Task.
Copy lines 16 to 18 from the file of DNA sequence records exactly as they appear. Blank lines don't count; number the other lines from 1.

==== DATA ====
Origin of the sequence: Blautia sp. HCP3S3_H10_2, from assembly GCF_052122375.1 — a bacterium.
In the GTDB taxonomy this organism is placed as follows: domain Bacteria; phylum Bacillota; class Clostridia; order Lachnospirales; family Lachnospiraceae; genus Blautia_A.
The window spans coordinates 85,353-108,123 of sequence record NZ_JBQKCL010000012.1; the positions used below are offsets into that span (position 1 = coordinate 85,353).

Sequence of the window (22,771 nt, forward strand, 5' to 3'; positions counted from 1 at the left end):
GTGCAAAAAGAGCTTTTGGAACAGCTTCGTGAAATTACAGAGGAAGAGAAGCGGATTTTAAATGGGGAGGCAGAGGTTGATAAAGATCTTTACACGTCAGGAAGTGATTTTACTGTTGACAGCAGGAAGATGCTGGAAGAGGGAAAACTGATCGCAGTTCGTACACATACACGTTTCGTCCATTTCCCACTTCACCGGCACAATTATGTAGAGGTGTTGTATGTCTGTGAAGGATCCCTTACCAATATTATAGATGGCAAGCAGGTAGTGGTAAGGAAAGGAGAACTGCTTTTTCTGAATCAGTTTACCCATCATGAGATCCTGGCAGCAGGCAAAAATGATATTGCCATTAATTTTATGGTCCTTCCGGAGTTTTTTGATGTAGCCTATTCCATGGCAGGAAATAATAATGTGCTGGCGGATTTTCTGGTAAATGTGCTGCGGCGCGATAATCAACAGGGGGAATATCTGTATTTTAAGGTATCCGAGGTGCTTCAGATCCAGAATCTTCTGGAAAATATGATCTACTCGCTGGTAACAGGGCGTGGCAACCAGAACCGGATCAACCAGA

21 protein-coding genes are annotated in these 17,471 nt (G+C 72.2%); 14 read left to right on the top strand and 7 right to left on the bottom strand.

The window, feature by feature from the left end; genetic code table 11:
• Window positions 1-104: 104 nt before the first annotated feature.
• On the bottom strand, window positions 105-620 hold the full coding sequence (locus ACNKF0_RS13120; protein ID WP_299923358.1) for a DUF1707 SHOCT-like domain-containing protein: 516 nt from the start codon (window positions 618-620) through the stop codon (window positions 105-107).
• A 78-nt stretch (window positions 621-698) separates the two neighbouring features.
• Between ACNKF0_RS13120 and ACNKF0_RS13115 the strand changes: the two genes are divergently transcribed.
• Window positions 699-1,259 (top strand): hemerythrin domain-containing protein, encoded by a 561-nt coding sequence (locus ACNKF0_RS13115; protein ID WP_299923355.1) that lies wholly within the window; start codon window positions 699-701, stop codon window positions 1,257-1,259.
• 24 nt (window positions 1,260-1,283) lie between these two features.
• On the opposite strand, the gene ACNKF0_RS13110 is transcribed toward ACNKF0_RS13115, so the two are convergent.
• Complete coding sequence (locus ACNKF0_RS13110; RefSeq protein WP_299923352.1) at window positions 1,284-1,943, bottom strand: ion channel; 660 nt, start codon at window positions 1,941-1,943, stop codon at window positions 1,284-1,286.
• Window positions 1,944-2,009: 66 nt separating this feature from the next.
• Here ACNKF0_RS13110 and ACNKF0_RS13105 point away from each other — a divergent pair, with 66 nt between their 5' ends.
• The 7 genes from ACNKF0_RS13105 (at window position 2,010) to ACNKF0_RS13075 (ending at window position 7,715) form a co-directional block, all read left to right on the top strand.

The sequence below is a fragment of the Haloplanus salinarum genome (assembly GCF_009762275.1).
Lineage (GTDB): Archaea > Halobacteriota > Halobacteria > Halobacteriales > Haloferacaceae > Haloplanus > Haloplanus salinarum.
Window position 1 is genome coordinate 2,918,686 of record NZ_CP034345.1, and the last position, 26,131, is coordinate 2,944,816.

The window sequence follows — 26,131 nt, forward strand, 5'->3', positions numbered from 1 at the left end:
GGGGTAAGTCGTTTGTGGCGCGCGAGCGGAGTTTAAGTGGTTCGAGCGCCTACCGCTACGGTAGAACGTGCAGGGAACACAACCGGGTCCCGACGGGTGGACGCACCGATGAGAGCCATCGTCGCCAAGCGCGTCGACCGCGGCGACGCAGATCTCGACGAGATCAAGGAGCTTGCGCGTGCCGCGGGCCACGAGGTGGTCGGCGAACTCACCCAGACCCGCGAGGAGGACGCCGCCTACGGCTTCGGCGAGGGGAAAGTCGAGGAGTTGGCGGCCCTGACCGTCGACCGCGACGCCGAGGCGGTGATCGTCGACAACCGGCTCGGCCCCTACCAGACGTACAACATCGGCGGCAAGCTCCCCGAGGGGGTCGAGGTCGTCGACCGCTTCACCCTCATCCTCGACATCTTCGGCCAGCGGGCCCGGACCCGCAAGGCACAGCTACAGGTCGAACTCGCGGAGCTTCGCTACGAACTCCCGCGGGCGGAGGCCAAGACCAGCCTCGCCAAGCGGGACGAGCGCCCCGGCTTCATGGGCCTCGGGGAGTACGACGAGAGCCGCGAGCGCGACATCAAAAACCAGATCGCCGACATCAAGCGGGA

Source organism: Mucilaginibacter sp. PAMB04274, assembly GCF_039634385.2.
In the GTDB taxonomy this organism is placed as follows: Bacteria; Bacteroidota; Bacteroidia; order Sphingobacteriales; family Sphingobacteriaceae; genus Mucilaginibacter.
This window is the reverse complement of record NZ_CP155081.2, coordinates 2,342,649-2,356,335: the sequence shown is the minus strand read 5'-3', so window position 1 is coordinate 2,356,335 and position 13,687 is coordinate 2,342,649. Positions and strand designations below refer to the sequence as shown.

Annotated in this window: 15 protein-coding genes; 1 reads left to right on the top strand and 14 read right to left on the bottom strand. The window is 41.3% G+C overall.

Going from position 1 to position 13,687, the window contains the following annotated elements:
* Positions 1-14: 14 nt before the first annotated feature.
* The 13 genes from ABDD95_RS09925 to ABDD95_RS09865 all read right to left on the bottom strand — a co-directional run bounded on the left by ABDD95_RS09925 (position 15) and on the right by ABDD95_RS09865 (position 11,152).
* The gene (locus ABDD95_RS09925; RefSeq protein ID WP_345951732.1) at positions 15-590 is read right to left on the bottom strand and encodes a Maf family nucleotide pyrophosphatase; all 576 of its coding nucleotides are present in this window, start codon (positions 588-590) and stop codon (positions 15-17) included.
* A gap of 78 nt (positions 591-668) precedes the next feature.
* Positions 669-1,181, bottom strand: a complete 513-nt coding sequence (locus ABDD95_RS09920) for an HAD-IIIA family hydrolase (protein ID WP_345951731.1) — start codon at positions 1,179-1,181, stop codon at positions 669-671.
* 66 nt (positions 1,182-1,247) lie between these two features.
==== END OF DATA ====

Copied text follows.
• Window positions 1,944-2,009: 66 nt separating this feature from the next.
• Here ACNKF0_RS13110 and ACNKF0_RS13105 point away from each other — a divergent pair, with 66 nt between their 5' ends.
• The 7 genes from ACNKF0_RS13105 (at window position 2,010) to ACNKF0_RS13075 (ending at window position 7,715) form a co-directional block, all read left to right on the top strand.